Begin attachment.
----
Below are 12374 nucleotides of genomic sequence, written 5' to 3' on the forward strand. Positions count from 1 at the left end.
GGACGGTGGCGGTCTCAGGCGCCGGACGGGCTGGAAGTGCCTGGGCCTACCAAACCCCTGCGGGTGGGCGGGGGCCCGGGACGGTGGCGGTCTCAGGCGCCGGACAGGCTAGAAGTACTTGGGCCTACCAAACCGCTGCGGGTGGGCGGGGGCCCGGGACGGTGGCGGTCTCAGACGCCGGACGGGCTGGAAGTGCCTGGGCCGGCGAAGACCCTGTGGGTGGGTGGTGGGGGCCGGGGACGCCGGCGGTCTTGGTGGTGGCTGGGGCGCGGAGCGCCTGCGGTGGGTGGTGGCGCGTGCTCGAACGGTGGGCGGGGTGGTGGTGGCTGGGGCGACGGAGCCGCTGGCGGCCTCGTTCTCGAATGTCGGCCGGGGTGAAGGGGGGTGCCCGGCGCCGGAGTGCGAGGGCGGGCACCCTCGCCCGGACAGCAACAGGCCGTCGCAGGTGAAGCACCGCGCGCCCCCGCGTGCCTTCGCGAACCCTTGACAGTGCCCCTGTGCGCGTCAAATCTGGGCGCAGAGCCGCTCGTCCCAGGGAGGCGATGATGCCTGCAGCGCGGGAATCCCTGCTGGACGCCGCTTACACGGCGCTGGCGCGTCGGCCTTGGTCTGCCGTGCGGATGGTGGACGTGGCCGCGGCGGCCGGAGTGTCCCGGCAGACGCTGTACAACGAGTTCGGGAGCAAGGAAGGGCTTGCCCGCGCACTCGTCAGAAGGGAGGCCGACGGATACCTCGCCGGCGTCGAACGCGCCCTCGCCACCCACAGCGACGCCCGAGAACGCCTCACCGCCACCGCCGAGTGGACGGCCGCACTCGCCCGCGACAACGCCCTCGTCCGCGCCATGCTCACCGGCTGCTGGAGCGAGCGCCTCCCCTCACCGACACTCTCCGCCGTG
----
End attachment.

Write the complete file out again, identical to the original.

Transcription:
Below are 12374 nucleotides of genomic sequence, written 5' to 3' on the forward strand. Positions count from 1 at the left end.
GGACGGTGGCGGTCTCAGGCGCCGGACGGGCTGGAAGTGCCTGGGCCTACCAAACCCCTGCGGGTGGGCGGGGGCCCGGGACGGTGGCGGTCTCAGGCGCCGGACAGGCTAGAAGTACTTGGGCCTACCAAACCGCTGCGGGTGGGCGGGGGCCCGGGACGGTGGCGGTCTCAGACGCCGGACGGGCTGGAAGTGCCTGGGCCGGCGAAGACCCTGTGGGTGGGTGGTGGGGGCCGGGGACGCCGGCGGTCTTGGTGGTGGCTGGGGCGCGGAGCGCCTGCGGTGGGTGGTGGCGCGTGCTCGAACGGTGGGCGGGGTGGTGGTGGCTGGGGCGACGGAGCCGCTGGCGGCCTCGTTCTCGAATGTCGGCCGGGGTGAAGGGGGGTGCCCGGCGCCGGAGTGCGAGGGCGGGCACCCTCGCCCGGACAGCAACAGGCCGTCGCAGGTGAAGCACCGCGCGCCCCCGCGTGCCTTCGCGAACCCTTGACAGTGCCCCTGTGCGCGTCAAATCTGGGCGCAGAGCCGCTCGTCCCAGGGAGGCGATGATGCCTGCAGCGCGGGAATCCCTGCTGGACGCCGCTTACACGGCGCTGGCGCGTCGGCCTTGGTCTGCCGTGCGGATGGTGGACGTGGCCGCGGCGGCCGGAGTGTCCCGGCAGACGCTGTACAACGAGTTCGGGAGCAAGGAAGGGCTTGCCCGCGCACTCGTCAGAAGGGAGGCCGACGGATACCTCGCCGGCGTCGAACGCGCCCTCGCCACCCACAGCGACGCCCGAGAACGCCTCACCGCCACCGCCGAGTGGACGGCCGCACTCGCCCGCGACAACGCCCTCGTCCGCGCCATGCTCACCGGCTGCTGGAGCGAGCGCCTCCCCTCACCGACACTCTCCGCCGTG